A mixture of powders with the following contents by weight is produced:
96.85% of pure tungsten
2.15% of pure nickel
1.00% of pure iron.
Blanks are compressed in an isostatic chamber at 2000 bars in rubber molds, the shape of which is homothetic with that of the blank shown in FIG. 7. The blanks are sintered in a tunnel furnace in hydrogen at 1600.degree. C. After a treatment under vacuum at 1100.degree. C. testpieces having the following characteristics are obtained:
Rp0.2 =740 MPa approximately
Rm=960 MPa approximately
E % =17 approximately
density=18500 kg/m.sup.3 approximately.
The hammering operation is then effected, using the machine referred to in Example 1. The profile of the hammers, which is adapted to that type of core, is shown in FIG. 7.
In this Example, the attempt was to achieve maximum hardness in the tip of the projectile, a high level of hardness combined with substantial ductility in its central portion and maximum ductility at the rear. The striking hammers were made of tungsten carbide and the blanks were preheated to about 450.degree. C. the hammering operation was performed in two successive passes.
A heat treatment was then effected, in argon, at about 450.degree. C.
The variation in the shapes of the projectile and hardness of HV30, before and after hammering, is shown in FIGS. 8 and 9.
It can be seen that the hammering operation made it possible to increase the hardness values and to make the projectiles heterogeneous, in particular along the length of each projectile.
Having now fully described the invention, it will be apparent to one of ordinary skill in the art that many changes and modifications can be made thereto without departing from the spirit or scope of the invention as set forth herein.
1. In a process for making penetrating projectiles useful in the manufacture of military ammunition, the steps consisting essentially of:
- preparing a homogeneous alloy of tungsten, nickel and a metal selected from the group consisting of iron and copper by powder metallurgy;
- compacting the alloy mass into a rough shaped blank having an axis of revolution;
- sintering the rough shaped blank thereby producing a blank having a density of at least 17,000 kg/m.sup.3; and without machining;
- work-hardening in a rotary hammering operation, the sintered blank at a temperature ranging from ambient temperature to 500.degree. C., according to the profile defined by the shape of the desired projectile, thereby directly producing, without final machining, the desired projectile having a degree of reduction varying from 5% to 60% in section, and a diameter essentially variable, in a direction parallel to the axis of said projectile, the travel of the hammers being controlled so that the dimensions of the penetrator with regard to diameter have a tolerance of.+-.0.05 mm.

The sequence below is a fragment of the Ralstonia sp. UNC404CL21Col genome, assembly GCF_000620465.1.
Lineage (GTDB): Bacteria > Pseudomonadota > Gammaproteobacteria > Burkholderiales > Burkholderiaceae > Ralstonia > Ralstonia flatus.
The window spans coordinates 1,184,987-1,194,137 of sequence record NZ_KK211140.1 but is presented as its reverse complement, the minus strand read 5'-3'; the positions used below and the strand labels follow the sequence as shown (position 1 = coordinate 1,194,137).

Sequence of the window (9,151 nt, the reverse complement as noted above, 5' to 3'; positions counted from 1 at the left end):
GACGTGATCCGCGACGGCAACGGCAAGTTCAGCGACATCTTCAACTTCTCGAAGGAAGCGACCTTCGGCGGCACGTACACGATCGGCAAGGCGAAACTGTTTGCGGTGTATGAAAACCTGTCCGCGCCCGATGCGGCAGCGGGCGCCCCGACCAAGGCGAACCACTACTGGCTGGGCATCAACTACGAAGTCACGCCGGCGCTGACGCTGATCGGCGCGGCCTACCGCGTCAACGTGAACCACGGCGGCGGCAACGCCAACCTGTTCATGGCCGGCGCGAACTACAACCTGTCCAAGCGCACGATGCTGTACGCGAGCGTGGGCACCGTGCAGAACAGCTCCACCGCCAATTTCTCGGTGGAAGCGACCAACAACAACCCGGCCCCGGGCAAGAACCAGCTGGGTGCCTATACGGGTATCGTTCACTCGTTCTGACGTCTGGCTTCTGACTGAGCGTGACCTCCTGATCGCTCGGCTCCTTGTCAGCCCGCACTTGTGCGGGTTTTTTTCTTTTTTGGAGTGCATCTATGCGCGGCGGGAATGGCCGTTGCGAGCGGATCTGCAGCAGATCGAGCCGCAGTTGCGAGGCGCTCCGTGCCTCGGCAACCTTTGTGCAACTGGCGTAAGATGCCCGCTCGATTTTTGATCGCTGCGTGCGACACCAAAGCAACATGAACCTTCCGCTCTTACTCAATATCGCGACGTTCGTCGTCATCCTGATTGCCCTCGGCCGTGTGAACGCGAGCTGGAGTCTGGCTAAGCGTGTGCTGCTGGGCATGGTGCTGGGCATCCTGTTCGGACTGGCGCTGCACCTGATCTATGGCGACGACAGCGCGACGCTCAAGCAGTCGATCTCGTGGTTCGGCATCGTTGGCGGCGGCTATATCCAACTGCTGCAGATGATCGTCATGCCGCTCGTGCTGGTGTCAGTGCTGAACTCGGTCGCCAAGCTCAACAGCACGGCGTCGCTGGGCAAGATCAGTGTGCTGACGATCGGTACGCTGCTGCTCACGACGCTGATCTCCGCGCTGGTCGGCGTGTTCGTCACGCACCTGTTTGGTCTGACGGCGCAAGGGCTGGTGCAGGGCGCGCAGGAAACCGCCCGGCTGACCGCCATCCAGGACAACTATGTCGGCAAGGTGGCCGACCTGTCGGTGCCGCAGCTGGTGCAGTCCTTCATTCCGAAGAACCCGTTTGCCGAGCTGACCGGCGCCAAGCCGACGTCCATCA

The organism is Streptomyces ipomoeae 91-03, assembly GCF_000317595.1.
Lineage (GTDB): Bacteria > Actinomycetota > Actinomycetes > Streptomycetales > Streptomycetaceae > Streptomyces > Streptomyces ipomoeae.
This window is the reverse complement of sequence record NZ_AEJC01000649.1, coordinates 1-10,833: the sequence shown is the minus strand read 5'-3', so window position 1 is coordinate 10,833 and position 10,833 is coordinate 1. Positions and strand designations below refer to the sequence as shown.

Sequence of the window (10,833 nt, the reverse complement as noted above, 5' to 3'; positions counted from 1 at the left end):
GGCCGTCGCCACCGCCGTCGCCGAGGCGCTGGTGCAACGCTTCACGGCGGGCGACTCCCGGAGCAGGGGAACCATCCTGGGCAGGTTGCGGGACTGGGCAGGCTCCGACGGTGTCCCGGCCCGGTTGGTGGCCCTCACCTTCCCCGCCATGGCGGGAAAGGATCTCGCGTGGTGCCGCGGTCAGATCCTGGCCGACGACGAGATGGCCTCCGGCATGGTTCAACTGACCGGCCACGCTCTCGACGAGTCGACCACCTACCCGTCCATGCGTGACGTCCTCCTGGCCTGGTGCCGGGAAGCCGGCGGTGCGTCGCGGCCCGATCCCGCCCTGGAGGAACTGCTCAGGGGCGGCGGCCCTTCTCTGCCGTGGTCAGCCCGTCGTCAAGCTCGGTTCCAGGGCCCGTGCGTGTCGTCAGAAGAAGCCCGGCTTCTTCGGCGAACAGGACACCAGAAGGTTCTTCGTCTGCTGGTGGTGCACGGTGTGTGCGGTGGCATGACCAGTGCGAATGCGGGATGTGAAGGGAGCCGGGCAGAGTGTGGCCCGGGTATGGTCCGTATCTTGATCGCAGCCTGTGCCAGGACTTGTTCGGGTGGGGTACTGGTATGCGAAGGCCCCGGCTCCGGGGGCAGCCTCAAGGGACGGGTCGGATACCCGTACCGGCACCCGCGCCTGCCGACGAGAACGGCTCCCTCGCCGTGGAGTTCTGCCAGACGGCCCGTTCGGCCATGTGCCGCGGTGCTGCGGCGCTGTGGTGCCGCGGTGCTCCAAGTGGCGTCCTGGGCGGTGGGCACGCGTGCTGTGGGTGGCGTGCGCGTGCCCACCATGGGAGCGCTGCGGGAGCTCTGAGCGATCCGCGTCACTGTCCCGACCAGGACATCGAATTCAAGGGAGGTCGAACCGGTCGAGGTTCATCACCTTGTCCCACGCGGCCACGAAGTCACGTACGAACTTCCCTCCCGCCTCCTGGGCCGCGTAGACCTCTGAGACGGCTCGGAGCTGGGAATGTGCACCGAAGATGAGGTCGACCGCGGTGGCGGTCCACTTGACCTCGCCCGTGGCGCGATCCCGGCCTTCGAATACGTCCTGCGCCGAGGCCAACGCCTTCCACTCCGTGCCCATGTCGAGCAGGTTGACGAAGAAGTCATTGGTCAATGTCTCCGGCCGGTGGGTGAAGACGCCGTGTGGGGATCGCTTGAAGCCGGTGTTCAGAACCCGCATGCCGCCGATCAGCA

2. In a process for making penetrators useful in the manufacture of military ammunition, the steps consisting essentially of:
- preparing a homogeneous alloy of tungsten, nickel, and a metal selected from the group consisting of iron and copper by powder metallurgy;
- compacting the alloy mass into a rough shaped blank having an axis of revolution;
- sintering the rough shaped blank thereby producing a blank having a density of at least 17,000 kg/m.sup.3; and without machining;
- work-hardening in a rotary hammering operation, the sintered blank at a temperature ranging from ambient temperature to 500.degree. C., according to the profile defined by the shape of the desired penetrator, thereby directly producing, without final machining, the desired penetrator having a degree of reduction varying from 5% to 60% in section, and a diameter essentially variable, in a direction parallel to the axis of said penetrator, the travel of the hammers being controlled so that the dimensions of the penetrator with regard to diameter have a tolerance of.+-.0.05 mm.
3. The process according to claim 2, wherein the alloy is a W-Ni-Fe or W-Ni-Cu alloy prepared from a mixture of appropriate metal powders and wherein a given alloy mass is compressed in a shaping mold and then sintered in hydrogen at a temperature between 1400.degree. C. and 1600.degree. C.
4. The process according to claim 3, wherein the alloy mass is compression molded into a cylindrical or parallelpiped shape.
5. The process according to claim 2, wherein work-hardening treatment which achieves a reduction in section is a rotary hammering operation.
6. The process according to claim 5, wherein the rotary hammering operation is produced by means of a hammering apparatus having a rotary-alternating action and fitted with a shaping tool arrangement comprising at least two hammers.
Filed: May 3, 1991
Date of Patent: Dec 3, 1991
Assignee: Cime Bocuze (Courbevoie)
Inventors: Jean-Claude Nicolas (Lyon), Raymond Saulnier (Bonneville)
Primary Examiner: Brooks H. Hunt
Assistant Examiner: Leon Nigohosian, Jr.
Law Firm: Oblon, Spivak, McClelland, Maier & Neustadt
Application Number: 7/697,500
International Classification: B22F 324;